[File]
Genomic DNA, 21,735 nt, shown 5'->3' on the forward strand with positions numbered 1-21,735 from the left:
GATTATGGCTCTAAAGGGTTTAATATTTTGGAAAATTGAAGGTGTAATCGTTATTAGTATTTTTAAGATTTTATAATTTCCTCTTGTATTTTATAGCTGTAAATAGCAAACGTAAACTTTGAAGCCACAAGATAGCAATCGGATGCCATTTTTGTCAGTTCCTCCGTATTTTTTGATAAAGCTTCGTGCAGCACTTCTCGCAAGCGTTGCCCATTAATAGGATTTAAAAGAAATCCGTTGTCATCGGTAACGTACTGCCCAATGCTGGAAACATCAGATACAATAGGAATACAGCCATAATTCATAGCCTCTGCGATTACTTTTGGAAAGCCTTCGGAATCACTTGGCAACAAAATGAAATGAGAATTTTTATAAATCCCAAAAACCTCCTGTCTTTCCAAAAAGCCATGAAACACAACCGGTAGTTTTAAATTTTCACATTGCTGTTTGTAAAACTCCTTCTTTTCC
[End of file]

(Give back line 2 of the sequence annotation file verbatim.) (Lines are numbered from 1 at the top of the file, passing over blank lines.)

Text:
GATTATGGCTCTAAAGGGTTTAATATTTTGGAAAATTGAAGGTGTAATCGTTATTAGTATTTTTAAGATTTTATAATTTCCTCTTGTATTTTATAGCTGTAAATAGCAAACGTAAACTTTGAAGCCACAAGATAGCAATCGGATGCCATTTTTGTCAGTTCCTCCGTATTTTTTGATAAAGCTTCGTGCAGCACTTCTCGCAAGCGTTGCCCATTAATAGGATTTAAAAGAAATCCGTTGTCATCGGTAACGTACTGCCCAATGCTGGAAACATCAGATACAATAGGAATACAGCCATAATTCATAGCCTCTGCGATTACTTTTGGAAAGCCTTCGGAATCACTTGGCAACAAAATGAAATGAGAATTTTTATAAATCCCAAAAACCTCCTGTCTTTCCAAAAAGCCATGAAACACAACCGGTAGTTTTAAATTTTCACATTGCTGTTTGTAAAACTCCTTCTTTTCC